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Epigenetics & Disease Prevention

Roderick H. Dashwood

Roderick H. Dashwood

Professor & Director
John S. Dunn Chair in Disease Prevention
2121 W. Holcombe Blvd.
Houston, TX 77030

Mission

This Board of Regents’ designated center seeks to identify protective agents from natural sources, immunoprevention, and drug repurposing, acting via epigenetic mechanisms to inhibit disease development, including patients.

Research

  • Epigenetics has been described as “the software that runs the human genome”, and is viewed traditionally as involving heritable changes in gene expression not tied to DNA sequence alterations.
  • Unlike the genome, the epigenome is quite “plastic” and can be (re)programmed by environmental, dietary, and other exogenous factors to influence human health and disease progression.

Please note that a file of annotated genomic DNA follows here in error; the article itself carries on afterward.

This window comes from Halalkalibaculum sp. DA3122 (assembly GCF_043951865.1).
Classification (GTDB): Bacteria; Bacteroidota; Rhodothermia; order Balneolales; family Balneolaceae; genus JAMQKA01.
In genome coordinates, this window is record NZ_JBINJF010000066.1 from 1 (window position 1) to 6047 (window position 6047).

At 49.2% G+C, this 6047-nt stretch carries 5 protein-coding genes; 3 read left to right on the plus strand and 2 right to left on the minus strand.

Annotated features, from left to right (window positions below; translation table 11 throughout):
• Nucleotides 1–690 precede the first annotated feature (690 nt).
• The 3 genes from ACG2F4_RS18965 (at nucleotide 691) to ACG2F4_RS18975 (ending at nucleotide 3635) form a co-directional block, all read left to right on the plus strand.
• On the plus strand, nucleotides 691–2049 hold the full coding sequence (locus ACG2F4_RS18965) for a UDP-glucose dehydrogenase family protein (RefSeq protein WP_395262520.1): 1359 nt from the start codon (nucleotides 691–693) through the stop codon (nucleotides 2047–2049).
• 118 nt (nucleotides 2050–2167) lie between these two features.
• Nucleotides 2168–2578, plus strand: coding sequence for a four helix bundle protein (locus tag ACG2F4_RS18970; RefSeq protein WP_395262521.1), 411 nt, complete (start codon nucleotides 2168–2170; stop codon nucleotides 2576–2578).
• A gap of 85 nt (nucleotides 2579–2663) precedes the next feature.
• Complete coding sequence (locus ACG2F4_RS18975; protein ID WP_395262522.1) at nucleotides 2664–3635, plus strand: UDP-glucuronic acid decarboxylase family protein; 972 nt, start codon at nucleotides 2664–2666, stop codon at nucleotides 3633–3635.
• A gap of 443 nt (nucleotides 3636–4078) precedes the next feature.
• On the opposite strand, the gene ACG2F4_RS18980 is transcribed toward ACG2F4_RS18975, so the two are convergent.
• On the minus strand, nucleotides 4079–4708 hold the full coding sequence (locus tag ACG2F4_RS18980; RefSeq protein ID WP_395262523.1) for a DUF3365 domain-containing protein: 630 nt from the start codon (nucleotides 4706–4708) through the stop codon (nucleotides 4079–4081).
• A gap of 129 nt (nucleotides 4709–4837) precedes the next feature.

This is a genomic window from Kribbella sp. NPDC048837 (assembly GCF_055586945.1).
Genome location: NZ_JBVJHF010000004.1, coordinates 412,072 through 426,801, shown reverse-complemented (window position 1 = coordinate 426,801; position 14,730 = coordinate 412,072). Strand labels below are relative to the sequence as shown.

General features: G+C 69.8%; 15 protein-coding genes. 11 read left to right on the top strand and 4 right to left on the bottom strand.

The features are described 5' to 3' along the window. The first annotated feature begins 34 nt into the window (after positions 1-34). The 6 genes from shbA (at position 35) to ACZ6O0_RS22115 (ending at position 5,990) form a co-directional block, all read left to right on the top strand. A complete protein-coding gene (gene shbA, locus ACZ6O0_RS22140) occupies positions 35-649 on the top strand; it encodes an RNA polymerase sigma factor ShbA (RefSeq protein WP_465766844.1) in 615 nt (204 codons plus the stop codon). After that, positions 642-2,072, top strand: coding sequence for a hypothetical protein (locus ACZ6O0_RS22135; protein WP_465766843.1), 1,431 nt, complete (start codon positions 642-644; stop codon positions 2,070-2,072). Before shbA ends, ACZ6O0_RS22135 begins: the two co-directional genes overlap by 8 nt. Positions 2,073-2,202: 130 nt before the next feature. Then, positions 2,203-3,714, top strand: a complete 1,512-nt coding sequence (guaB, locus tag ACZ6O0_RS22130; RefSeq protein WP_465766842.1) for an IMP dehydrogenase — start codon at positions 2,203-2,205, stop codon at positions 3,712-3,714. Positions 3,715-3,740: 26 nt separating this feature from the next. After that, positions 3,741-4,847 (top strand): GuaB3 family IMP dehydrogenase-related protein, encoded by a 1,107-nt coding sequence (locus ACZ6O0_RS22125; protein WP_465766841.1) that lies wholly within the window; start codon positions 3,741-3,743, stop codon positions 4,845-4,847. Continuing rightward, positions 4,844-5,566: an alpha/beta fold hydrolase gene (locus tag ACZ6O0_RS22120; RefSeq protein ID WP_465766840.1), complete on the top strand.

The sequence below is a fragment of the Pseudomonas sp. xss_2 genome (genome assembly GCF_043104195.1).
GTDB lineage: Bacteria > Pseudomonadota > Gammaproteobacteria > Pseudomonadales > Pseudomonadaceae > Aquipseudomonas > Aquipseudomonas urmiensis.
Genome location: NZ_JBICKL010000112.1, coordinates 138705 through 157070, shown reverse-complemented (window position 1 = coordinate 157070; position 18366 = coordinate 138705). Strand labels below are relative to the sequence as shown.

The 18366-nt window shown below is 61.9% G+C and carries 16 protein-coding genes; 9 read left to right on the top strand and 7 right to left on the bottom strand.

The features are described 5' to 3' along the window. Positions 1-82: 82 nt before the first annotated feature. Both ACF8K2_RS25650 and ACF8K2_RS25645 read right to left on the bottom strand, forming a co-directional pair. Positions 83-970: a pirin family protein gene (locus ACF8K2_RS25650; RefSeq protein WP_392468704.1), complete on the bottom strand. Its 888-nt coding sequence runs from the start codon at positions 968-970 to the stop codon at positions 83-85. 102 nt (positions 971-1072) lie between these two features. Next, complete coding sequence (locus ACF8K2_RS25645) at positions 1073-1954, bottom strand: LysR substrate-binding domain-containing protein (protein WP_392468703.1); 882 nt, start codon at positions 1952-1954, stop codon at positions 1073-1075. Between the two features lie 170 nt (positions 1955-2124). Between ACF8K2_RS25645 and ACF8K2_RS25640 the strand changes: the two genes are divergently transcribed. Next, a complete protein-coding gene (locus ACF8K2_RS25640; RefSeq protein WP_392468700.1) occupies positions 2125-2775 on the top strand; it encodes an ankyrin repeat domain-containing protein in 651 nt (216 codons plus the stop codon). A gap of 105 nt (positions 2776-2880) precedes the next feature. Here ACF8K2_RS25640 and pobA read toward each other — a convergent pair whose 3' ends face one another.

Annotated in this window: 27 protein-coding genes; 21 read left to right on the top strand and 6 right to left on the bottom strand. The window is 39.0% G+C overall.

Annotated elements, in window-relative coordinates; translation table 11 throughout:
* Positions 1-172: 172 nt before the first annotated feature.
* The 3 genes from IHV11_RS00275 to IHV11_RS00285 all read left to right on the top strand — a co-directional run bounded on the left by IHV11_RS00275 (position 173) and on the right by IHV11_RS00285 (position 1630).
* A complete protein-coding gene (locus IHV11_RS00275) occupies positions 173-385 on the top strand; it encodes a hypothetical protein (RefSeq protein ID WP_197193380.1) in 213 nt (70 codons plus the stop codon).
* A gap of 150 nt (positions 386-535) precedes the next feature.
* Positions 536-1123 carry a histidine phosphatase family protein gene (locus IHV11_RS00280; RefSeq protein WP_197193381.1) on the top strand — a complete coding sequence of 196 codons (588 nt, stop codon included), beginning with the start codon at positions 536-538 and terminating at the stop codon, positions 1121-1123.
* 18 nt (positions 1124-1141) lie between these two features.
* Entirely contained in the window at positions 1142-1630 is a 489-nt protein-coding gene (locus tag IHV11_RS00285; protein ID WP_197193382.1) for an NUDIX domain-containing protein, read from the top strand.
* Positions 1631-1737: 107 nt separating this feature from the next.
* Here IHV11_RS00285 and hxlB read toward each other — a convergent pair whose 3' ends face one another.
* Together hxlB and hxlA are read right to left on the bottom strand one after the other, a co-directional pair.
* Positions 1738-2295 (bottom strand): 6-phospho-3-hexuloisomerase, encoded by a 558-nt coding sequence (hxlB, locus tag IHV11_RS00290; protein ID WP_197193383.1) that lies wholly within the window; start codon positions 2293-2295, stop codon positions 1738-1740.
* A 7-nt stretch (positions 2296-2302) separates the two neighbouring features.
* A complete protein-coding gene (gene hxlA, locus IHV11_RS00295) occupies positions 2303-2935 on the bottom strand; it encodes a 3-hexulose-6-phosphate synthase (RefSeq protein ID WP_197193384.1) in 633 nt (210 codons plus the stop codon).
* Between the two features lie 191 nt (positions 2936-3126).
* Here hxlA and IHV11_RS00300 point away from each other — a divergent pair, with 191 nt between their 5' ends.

• Scientists in the CEDP apply bioinformatics, biostatistics, in silico, biochemical, molecular, preclinical, and human translational approaches to examine the continuum from early life stages, through normal development, and into various pathologies (e.g., cancer, pediatric disorders, COPD, and cardiovascular diseases).
  • Due to its proximity to the Texas Medical Center in Houston, the CEDP serves as a conduit for advancing cutting-edge research into the clinic, focused on DNA methylation and demethylation, histone modifications, chromatin remodeling, and noncoding RNAs.

Institute of Biosciences and Technology Graduate Program